Posted: 24 Jun 2011 Last revised: 16 May 2013
Date Written: May 1, 2013
A common phenomenon in entrepreneurship is that employees turn away from employment to found their own businesses. Prior literature discusses the former employers’ characteristics that influence the creation of entrepreneurial ventures. An investigation of whether these characteristics also affect the success of the spawned ventures is missing so far. This paper contributes to the literature by showing that entrepreneurial ventures spawned by well performing firms are financially more successful than ventures stemming from bad performing firms. This suggests that spawned entrepreneurs are able to exploit valuable knowledge from their previous employers which impacts their ventures’ performance positively. The analysis is based on a linked employee-employer dataset for the Netherlands for the period 1999-2004.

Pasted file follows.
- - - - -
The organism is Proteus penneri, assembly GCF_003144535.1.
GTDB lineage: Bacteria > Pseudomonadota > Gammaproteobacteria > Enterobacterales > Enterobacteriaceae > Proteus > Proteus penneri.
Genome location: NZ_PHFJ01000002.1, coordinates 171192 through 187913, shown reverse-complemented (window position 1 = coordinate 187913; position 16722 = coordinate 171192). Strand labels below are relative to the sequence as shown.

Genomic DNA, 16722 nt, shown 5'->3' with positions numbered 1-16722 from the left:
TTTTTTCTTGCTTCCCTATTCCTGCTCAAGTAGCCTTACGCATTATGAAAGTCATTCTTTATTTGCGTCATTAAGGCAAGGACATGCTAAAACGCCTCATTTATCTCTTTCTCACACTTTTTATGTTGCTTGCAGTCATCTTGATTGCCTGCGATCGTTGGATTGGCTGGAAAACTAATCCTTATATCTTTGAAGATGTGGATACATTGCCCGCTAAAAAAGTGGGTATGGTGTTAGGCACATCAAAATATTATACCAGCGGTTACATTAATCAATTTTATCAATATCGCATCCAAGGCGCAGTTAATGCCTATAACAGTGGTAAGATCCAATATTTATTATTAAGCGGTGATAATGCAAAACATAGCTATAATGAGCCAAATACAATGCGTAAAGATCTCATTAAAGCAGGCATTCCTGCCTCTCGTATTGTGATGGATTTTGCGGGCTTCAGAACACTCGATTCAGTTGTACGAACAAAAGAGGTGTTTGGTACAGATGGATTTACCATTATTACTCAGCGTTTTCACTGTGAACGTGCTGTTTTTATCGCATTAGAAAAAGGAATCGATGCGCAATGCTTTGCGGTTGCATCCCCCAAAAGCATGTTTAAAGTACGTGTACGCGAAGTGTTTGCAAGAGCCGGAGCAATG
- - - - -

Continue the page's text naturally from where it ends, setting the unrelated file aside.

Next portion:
Keywords: entrepreneurship, entrepreneurial spawning, start-ups, firm performance
JEL Classification: L26, M13, L25
Suggested Citation: Suggested Citation
Dick, Johannes and Hussinger, Katrin and Blumberg, Boris F. and Hagedoorn, John, Is Success Hereditary? Evidence on the Performance of Spawned Ventures (May 1, 2013). Small Business Economics 40, 911-931. Available at SSRN: https://ssrn.com/abstract=1871778